* HBO series looks at state of TV news
* Sorkin says show is idealistic, optimistic
By Christine Kearney
NEW YORK, June 21 U.S. television news has
become as predictably sensational as reality shows, while
journalism in general is failing democracy and its crucial role
in intelligently informing the public.
That's the message behind a reimagining of what the news
could and should be as shown in writer Aaron Sorkin's
idealistic new show, "The Newsroom," which premieres on cable
channel HBO on Sunday.
Just as Sorkin's "The West Wing" romanticized Washington
politics, "The Newsroom" finds optimism in the very industry
whose flaws it seeks to expose.
It stars Jeff Daniels as a cynical, middle-aged TV anchorman
who shoots for high ratings through pleasing stories before
teaming up with his producer ex-girlfriend, played by Emily
Mortimer. Together they shake up his nightly news show in an
attempt at "reclaiming the Fourth Estate. Reclaiming journalism
as an honorable profession."
Mortimer's character informs the young staff members in an
early episode that: "We don't do good television, we do the
news," while Daniels apologizes on air for recent wrongdoings
including miscalculating election results, hyping up terror
threats and failing to keep watch on the financial industry.
Driving home what he sees as journalism's current failures,
Sorkin uses real news events in his story lines to highlight
failings of how events were actually covered. They include
taking too long to recognize the huge environmental disaster of
the 2010 BP oil spill and exaggerating the 2010 Times Square
"Everything is hyped up to such a loud volume, because they
are not doing the news anymore, they are doing reality TV. And
they badly want to get you involved with the ongoing story of
Casey Anthony or the ongoing story of this person who was mean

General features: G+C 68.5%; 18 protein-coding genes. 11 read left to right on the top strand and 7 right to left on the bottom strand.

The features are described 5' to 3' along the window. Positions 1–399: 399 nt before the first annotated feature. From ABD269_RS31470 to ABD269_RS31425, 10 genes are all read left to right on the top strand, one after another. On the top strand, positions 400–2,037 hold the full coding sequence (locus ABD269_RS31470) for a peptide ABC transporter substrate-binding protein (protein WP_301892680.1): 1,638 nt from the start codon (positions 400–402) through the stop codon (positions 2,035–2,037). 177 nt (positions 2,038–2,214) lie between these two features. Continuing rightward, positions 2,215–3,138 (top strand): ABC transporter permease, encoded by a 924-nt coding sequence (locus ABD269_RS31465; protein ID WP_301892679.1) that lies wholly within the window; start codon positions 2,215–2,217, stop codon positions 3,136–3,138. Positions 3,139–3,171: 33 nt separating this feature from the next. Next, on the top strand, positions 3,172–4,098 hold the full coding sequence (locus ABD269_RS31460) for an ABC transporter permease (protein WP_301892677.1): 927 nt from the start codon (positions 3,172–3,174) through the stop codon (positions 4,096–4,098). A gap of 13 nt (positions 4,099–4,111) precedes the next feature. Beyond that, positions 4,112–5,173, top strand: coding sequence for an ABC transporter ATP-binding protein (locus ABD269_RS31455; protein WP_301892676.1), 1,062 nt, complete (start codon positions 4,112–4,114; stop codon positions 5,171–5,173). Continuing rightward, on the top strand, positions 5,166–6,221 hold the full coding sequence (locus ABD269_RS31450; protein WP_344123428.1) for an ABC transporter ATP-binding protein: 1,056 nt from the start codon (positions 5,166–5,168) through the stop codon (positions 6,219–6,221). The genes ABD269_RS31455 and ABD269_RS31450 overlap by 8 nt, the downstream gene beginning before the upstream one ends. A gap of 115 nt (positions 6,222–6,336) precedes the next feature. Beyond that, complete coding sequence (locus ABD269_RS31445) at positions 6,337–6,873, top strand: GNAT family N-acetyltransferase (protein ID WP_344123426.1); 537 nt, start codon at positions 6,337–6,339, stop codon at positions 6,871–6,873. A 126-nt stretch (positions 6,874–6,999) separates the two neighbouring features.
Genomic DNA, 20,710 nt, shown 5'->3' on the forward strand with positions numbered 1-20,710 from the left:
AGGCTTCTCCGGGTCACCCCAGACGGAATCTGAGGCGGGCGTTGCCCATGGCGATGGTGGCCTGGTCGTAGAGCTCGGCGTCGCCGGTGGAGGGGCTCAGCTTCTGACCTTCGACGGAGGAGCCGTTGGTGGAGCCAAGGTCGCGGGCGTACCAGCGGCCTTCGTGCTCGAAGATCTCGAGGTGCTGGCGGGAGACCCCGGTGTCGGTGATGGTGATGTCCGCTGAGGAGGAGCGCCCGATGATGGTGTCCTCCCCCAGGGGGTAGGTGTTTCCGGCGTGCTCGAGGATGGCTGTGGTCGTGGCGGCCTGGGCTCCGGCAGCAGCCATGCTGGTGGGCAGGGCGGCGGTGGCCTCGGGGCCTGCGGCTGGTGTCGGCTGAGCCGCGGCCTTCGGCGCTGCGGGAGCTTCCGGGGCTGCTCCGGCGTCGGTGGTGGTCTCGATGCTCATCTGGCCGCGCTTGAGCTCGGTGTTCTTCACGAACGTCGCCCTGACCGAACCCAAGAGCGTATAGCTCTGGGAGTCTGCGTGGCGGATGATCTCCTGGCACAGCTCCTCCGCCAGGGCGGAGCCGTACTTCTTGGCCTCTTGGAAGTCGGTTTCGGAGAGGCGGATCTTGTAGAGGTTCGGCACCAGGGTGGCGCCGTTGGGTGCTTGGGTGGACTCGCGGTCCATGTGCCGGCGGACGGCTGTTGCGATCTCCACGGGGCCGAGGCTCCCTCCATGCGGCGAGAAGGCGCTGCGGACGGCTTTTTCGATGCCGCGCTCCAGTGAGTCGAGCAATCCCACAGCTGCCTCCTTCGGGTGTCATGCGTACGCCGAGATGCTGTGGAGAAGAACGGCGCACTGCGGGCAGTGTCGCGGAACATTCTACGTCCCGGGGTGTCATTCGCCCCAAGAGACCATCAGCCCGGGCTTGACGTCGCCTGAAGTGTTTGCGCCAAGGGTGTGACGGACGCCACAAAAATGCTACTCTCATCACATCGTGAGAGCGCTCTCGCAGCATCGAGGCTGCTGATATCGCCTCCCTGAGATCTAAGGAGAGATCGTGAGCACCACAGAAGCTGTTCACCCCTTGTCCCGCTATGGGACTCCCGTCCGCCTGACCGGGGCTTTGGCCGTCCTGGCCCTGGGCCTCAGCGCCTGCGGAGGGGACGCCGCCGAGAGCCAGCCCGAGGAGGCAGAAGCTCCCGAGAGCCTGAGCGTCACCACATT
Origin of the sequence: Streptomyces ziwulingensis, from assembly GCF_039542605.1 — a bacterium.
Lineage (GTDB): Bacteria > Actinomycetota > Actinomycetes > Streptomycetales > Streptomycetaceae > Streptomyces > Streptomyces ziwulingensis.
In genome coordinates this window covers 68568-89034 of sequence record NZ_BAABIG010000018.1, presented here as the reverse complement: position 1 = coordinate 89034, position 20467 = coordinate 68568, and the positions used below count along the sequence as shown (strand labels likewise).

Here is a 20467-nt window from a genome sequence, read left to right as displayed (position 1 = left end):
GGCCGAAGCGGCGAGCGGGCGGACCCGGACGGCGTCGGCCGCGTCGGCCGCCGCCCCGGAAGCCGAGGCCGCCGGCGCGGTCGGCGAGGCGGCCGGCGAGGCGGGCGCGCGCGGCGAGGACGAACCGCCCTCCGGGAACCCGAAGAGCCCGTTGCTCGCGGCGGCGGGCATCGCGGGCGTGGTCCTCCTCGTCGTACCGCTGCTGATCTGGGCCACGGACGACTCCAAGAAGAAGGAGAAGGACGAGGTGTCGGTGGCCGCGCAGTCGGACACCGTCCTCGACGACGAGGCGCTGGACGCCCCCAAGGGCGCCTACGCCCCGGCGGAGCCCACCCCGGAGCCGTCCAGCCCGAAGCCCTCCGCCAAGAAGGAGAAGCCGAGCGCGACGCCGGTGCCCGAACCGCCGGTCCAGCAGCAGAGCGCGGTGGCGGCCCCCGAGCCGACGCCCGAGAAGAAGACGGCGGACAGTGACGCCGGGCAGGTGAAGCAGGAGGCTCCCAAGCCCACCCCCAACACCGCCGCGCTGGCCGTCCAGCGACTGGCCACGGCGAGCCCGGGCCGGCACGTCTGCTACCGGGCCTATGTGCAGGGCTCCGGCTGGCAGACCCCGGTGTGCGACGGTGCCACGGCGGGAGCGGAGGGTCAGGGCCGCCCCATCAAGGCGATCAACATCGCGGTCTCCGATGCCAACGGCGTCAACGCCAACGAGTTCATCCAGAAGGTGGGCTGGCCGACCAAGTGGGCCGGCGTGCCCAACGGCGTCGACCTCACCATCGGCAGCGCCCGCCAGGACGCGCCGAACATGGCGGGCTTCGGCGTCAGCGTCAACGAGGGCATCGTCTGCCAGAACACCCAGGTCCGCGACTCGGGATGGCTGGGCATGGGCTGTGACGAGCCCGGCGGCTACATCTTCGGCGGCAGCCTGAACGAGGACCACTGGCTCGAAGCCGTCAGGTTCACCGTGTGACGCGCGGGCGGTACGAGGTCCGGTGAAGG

to that person," Sorkin told Reuters in an interview.
News shows, he added, "have, in a lot of cases, all but
abdicated their responsibility to a democracy to inform the
The 51-year-old Emmy- and Oscar-winning writer extends his
criticism to journalism as a whole and how the quest for balance
and objectivity has meant that, at times, media outlets have
failed to point out the facts. They are, in the words of Will
McAvoy, the anchorman played by Daniels, "biased towards
McAvoy laments in one early episode that for example, if
Republicans introduced a bill saying the earth was flat,
newspapers would lead the story by saying that both major
parties could not agree on the shape of the earth.
"It was that relevant, timely, smart attack to try to look
at an industry that needs to tell the truth," Daniels said in
explaining why he took the role. "He (Sorkin) opens up a mirror
to a lot of different factions in this country."
In an opening monologue in the pilot episode that is an
homage to "Network," the 1976 movie satire on the news business,
McAvoy uncharacteristically explodes in a tirade against
America's lost standing in the world, and criticizes the
polarization of American politics as well as cable TV news.
"You can speak to your base and you can spend some time on
air ripping into it and you will make your base happy and they
will keep buying the products of the people, of the companies
who advertise with you. It's all money," Daniels said.
In Sorkin's more ideal newsroom world, Mortimer's character
promises just "the facts," while Daniels' McAvoy takes up his
new crusade to point out what he sees as hypocrisies in
Arizona's immigration law and the Tea Party movement, while
taking a potshot at Sarah Palin and other conservative critics
of the "media elite."
Sorkin, who won an Oscar for writing the screenplay for "The
Social Network," the story of Facebook, is often criticized by
U.S. conservatives. He said he knows "there are many on the
right who will quickly jump to a conclusion that this will be a
lot of Hollywood liberal hogwash. I hope they give the show a
A bigger obstacle to the show's success may be that,
according to some early reviews, it goes downhill after the
pilot episode. "If the storytelling were more confident, it
could take a breath and deliver drama, not just talking points,"
observed The New Yorker.
Sorkin said the characters, who include a chief executive
played by Jane Fonda - once married to CNN founder Ted Turner -
are not based on any real-life news figures.
"This is an idealistic, romantic, very optimistic, look at
television in general and the news in particular," he said. "I
can only write the way I write. So, there is an authorial voice
to these things."